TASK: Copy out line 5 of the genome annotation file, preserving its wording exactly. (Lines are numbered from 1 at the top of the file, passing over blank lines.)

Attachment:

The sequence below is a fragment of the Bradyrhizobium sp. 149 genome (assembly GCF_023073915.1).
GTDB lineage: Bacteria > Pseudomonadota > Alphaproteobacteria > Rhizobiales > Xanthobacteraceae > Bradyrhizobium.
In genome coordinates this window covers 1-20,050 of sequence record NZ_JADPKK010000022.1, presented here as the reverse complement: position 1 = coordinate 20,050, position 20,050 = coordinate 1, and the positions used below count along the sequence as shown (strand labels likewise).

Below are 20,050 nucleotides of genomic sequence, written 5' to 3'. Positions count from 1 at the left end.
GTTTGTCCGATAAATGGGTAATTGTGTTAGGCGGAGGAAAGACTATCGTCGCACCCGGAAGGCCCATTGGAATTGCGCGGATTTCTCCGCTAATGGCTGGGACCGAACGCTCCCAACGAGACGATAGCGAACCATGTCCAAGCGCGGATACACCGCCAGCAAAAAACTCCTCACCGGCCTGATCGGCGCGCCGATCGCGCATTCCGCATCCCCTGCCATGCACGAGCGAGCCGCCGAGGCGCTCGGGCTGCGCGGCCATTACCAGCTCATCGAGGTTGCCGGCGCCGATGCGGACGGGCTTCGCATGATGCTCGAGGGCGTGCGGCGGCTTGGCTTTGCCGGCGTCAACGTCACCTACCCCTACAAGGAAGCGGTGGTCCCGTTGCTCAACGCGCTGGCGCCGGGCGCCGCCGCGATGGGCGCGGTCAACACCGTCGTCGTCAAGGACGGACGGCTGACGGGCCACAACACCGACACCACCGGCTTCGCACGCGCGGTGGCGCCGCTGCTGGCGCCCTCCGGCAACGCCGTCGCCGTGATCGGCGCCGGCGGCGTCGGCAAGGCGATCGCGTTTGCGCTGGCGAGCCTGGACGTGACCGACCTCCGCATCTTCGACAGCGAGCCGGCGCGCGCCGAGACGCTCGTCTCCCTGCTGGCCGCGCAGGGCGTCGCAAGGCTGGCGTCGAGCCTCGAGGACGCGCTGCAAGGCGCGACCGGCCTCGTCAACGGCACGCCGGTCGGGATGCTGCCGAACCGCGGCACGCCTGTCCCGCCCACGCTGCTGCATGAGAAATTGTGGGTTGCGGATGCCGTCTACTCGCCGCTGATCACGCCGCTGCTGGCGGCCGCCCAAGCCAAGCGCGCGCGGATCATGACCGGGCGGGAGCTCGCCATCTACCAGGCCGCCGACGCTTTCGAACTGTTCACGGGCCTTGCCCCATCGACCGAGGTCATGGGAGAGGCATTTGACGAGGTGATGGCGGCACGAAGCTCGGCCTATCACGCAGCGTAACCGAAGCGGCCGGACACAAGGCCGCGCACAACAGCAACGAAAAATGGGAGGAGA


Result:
GTTTGTCCGATAAATGGGTAATTGTGTTAGGCGGAGGAAAGACTATCGTCGCACCCGGAAGGCCCATTGGAATTGCGCGGATTTCTCCGCTAATGGCTGGGACCGAACGCTCCCAACGAGACGATAGCGAACCATGTCCAAGCGCGGATACACCGCCAGCAAAAAACTCCTCACCGGCCTGATCGGCGCGCCGATCGCGCATTCCGCATCCCCTGCCATGCACGAGCGAGCCGCCGAGGCGCTCGGGCTGCGCGGCCATTACCAGCTCATCGAGGTTGCCGGCGCCGATGCGGACGGGCTTCGCATGATGCTCGAGGGCGTGCGGCGGCTTGGCTTTGCCGGCGTCAACGTCACCTACCCCTACAAGGAAGCGGTGGTCCCGTTGCTCAACGCGCTGGCGCCGGGCGCCGCCGCGATGGGCGCGGTCAACACCGTCGTCGTCAAGGACGGACGGCTGACGGGCCACAACACCGACACCACCGGCTTCGCACGCGCGGTGGCGCCGCTGCTGGCGCCCTCCGGCAACGCCGTCGCCGTGATCGGCGCCGGCGGCGTCGGCAAGGCGATCGCGTTTGCGCTGGCGAGCCTGGACGTGACCGACCTCCGCATCTTCGACAGCGAGCCGGCGCGCGCCGAGACGCTCGTCTCCCTGCTGGCCGCGCAGGGCGTCGCAAGGCTGGCGTCGAGCCTCGAGGACGCGCTGCAAGGCGCGACCGGCCTCGTCAACGGCACGCCGGTCGGGATGCTGCCGAACCGCGGCACGCCTGTCCCGCCCACGCTGCTGCATGAGAAATTGTGGGTTGCGGATGCCGTCTACTCGCCGCTGATCACGCCGCTGCTGGCGGCCGCCCAAGCCAAGCGCGCGCGGATCATGACCGGGCGGGAGCTCGCCATCTACCAGGCCGCCGACGCTTTCGAACTGTTCACGGGCCTTGCCCCATCGACCGAGGTCATGGGAGAGGCATTTGACGAGGTGATGGCGGCACGAAGCTCGGCCTATCACGCAGCGTAACCGAAGCGGCCGGACACAAGGCCGCGCACAACAGCAACGAAAAATGGGAGGAGA